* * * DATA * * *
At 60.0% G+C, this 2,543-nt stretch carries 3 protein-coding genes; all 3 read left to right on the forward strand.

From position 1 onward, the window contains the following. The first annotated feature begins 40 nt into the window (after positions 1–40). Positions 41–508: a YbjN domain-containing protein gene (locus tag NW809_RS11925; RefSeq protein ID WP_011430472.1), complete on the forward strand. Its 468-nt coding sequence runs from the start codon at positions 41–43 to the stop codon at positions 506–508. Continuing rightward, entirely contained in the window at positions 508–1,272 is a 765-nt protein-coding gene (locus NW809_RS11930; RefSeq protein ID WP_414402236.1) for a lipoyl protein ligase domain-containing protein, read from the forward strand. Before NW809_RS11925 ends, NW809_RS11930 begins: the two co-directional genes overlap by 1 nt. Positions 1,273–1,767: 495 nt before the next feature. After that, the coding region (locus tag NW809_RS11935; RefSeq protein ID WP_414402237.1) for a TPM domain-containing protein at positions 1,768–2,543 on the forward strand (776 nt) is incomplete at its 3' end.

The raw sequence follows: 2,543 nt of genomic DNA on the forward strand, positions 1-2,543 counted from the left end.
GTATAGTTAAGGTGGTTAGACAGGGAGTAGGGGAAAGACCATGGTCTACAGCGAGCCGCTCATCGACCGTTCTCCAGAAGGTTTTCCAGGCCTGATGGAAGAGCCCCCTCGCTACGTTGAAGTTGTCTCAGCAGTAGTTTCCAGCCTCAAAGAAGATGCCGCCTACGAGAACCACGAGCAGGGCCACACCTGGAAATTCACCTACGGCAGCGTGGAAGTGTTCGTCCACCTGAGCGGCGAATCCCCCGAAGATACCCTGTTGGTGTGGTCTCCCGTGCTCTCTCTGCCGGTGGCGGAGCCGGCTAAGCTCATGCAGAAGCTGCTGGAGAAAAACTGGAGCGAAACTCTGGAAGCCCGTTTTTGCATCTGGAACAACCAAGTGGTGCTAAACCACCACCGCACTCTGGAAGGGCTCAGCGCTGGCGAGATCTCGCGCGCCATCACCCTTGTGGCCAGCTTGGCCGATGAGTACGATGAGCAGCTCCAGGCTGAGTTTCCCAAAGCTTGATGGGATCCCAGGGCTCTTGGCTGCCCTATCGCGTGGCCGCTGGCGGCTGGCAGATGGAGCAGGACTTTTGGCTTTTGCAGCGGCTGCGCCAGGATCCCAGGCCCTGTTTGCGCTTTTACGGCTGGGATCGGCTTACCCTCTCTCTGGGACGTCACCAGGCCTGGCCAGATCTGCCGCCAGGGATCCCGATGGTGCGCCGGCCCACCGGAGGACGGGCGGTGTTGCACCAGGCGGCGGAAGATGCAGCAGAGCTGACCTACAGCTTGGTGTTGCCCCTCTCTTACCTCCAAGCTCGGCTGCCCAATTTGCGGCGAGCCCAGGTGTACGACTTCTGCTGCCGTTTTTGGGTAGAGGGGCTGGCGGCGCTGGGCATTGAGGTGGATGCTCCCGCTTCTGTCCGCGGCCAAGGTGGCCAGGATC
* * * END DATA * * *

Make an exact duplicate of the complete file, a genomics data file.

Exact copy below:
At 60.0% G+C, this 2,543-nt stretch carries 3 protein-coding genes; all 3 read left to right on the forward strand.

From position 1 onward, the window contains the following. The first annotated feature begins 40 nt into the window (after positions 1–40). Positions 41–508: a YbjN domain-containing protein gene (locus tag NW809_RS11925; RefSeq protein ID WP_011430472.1), complete on the forward strand. Its 468-nt coding sequence runs from the start codon at positions 41–43 to the stop codon at positions 506–508. Continuing rightward, entirely contained in the window at positions 508–1,272 is a 765-nt protein-coding gene (locus NW809_RS11930; RefSeq protein ID WP_414402236.1) for a lipoyl protein ligase domain-containing protein, read from the forward strand. Before NW809_RS11925 ends, NW809_RS11930 begins: the two co-directional genes overlap by 1 nt. Positions 1,273–1,767: 495 nt before the next feature. After that, the coding region (locus tag NW809_RS11935; RefSeq protein ID WP_414402237.1) for a TPM domain-containing protein at positions 1,768–2,543 on the forward strand (776 nt) is incomplete at its 3' end.

The raw sequence follows: 2,543 nt of genomic DNA on the forward strand, positions 1-2,543 counted from the left end.
GTATAGTTAAGGTGGTTAGACAGGGAGTAGGGGAAAGACCATGGTCTACAGCGAGCCGCTCATCGACCGTTCTCCAGAAGGTTTTCCAGGCCTGATGGAAGAGCCCCCTCGCTACGTTGAAGTTGTCTCAGCAGTAGTTTCCAGCCTCAAAGAAGATGCCGCCTACGAGAACCACGAGCAGGGCCACACCTGGAAATTCACCTACGGCAGCGTGGAAGTGTTCGTCCACCTGAGCGGCGAATCCCCCGAAGATACCCTGTTGGTGTGGTCTCCCGTGCTCTCTCTGCCGGTGGCGGAGCCGGCTAAGCTCATGCAGAAGCTGCTGGAGAAAAACTGGAGCGAAACTCTGGAAGCCCGTTTTTGCATCTGGAACAACCAAGTGGTGCTAAACCACCACCGCACTCTGGAAGGGCTCAGCGCTGGCGAGATCTCGCGCGCCATCACCCTTGTGGCCAGCTTGGCCGATGAGTACGATGAGCAGCTCCAGGCTGAGTTTCCCAAAGCTTGATGGGATCCCAGGGCTCTTGGCTGCCCTATCGCGTGGCCGCTGGCGGCTGGCAGATGGAGCAGGACTTTTGGCTTTTGCAGCGGCTGCGCCAGGATCCCAGGCCCTGTTTGCGCTTTTACGGCTGGGATCGGCTTACCCTCTCTCTGGGACGTCACCAGGCCTGGCCAGATCTGCCGCCAGGGATCCCGATGGTGCGCCGGCCCACCGGAGGACGGGCGGTGTTGCACCAGGCGGCGGAAGATGCAGCAGAGCTGACCTACAGCTTGGTGTTGCCCCTCTCTTACCTCCAAGCTCGGCTGCCCAATTTGCGGCGAGCCCAGGTGTACGACTTCTGCTGCCGTTTTTGGGTAGAGGGGCTGGCGGCGCTGGGCATTGAGGTGGATGCTCCCGCTTCTGTCCGCGGCCAAGGTGGCCAGGATC